I have an upper deck off my bedroom that allows me to stand in the midst of the trees and I spent some time there hoping to photograph a bee visiting the blossoms. Standing there, I could hear the buzzing of the bees...the tree seemed alive with them...but they were difficult to actually see. I had to wait patiently.
I made a dozen or more images but none were quite right. If the bee was flying I couldn't see the wings, he looked like a small black lump. When he was" doing his thing", the wings were tucked in close to the body and, again, the black lump but patience rewarded me eventually with this partial view. It was a perfect synchronicity of placement and light. Had he landed on another blossom the sunlight may have burned out the wing's detail as well as the white flower. Or if he had landed in a shadowed area, the shimmering iridescence of the wing would not have been there. Had I been slower with my camera, the wing would have folded into the body but it was the perfect moment to release the shutter. So much of photography is dependent on a bit of luck I've always thought.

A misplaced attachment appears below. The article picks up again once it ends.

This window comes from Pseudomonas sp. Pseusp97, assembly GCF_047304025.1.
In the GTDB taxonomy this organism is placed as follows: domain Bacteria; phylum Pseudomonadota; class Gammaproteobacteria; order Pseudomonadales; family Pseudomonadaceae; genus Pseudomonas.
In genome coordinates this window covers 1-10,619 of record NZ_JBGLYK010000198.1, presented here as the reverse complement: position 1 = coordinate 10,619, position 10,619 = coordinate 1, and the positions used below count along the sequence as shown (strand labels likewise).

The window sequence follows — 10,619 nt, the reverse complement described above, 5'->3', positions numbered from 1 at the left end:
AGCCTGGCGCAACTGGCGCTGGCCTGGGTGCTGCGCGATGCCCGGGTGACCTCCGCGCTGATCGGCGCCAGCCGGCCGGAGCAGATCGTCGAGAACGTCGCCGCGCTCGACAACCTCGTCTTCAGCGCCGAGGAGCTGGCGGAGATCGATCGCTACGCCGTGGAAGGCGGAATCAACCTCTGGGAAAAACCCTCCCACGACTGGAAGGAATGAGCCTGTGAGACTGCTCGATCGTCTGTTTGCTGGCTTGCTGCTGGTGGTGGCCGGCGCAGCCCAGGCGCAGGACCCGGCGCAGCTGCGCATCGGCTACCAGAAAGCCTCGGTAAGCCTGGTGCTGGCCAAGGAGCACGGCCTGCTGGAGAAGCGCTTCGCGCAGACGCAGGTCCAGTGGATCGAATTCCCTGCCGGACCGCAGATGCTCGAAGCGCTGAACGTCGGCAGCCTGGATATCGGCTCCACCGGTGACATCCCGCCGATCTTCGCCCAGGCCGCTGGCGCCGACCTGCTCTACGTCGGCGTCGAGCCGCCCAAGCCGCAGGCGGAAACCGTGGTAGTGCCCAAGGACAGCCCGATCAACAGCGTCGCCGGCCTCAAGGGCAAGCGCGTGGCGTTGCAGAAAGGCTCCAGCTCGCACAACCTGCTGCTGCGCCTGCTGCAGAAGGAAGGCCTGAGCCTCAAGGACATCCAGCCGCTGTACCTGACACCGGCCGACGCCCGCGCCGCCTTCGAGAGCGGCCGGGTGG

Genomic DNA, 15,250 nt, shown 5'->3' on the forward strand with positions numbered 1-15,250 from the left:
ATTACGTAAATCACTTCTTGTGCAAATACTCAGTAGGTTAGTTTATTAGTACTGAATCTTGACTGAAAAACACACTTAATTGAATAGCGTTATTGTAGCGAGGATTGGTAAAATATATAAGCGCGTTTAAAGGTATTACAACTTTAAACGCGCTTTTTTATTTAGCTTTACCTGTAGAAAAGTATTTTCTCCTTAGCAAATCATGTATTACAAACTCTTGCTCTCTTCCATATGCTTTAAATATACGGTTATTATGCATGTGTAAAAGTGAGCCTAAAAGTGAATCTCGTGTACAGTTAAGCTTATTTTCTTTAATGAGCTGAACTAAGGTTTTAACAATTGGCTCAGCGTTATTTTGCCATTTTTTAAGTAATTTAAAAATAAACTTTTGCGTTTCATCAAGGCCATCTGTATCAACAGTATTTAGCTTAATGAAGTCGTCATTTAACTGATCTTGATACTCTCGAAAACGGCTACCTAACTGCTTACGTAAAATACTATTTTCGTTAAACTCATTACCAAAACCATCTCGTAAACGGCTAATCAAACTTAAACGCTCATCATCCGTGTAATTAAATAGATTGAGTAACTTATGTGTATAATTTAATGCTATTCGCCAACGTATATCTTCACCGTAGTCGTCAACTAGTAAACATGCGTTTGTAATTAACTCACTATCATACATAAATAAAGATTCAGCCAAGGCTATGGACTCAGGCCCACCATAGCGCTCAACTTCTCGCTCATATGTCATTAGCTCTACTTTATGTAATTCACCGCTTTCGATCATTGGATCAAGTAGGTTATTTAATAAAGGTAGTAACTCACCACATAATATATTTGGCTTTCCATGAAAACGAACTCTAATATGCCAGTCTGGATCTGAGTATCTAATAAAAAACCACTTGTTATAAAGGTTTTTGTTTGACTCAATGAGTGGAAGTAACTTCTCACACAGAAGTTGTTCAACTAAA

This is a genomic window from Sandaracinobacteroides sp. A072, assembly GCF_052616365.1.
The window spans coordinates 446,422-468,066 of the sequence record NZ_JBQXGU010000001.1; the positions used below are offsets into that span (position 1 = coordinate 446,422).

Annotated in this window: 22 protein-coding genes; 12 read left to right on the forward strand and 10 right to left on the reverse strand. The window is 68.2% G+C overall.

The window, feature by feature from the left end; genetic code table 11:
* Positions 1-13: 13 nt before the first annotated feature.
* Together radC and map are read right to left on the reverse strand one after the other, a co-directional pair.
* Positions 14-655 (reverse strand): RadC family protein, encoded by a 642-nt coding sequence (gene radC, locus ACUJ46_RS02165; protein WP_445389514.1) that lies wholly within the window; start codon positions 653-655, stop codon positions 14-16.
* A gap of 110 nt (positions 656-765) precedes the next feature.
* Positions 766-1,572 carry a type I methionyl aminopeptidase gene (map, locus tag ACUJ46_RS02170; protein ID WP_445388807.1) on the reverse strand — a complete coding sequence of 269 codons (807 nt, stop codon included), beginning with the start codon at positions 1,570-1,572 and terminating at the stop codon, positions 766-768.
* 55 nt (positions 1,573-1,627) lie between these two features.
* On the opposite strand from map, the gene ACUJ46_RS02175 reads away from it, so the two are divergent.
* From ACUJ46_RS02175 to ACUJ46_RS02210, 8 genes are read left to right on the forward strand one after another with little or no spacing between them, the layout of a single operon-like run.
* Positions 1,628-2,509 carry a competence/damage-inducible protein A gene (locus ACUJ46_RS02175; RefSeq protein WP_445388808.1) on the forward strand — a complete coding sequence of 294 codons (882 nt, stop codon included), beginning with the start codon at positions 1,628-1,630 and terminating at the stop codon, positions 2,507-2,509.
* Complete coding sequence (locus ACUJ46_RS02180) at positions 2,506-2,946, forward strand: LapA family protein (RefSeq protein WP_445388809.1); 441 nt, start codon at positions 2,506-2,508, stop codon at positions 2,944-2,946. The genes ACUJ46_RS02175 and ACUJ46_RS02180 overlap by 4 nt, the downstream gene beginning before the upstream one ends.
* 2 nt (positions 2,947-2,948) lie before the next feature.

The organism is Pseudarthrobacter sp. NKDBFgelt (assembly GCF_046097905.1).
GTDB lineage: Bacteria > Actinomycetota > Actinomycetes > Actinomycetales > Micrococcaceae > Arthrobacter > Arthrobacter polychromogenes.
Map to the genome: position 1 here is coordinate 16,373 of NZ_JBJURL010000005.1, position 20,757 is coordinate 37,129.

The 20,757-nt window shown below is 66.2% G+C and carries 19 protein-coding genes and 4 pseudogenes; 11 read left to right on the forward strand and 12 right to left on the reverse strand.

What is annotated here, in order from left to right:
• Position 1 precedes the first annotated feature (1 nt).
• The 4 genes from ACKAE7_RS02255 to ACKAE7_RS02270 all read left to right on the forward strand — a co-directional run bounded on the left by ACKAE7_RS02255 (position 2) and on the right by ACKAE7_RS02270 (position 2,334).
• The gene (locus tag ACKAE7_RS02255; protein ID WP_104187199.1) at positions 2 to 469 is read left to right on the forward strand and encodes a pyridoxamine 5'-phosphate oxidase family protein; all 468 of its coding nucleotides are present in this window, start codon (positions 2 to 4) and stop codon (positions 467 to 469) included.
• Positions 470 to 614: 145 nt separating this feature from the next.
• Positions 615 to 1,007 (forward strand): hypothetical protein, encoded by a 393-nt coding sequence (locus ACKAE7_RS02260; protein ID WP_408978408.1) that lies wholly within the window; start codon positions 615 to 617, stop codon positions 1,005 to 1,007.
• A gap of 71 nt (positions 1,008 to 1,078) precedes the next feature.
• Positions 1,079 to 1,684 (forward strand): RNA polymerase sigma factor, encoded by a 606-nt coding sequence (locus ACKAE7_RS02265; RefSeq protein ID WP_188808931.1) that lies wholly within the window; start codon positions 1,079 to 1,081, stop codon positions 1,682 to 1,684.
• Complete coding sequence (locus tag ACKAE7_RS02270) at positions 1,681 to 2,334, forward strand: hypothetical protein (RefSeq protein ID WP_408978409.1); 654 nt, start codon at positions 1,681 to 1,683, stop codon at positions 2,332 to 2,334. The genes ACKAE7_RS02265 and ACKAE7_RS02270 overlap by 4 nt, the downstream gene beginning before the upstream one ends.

The light on his wing was so lovely and that little antennae, such a nice detail. The extremely shallow depth of field rendered the background in a soft painterly way...all green and white except that tiny touch of yellow. It may sound strange, but I think this is one of my favorite images, ever! I doubt I would have liked it as much if it had revealed the whole bee. There is something very appealing about a subject partially hidden...an element of mystery to a partial view. The Impressionist painters of the late 19th century understood this and now I think I understand it too.
You can read the third installment of my Threshold Pilgrimage on A Sacred Journey here...
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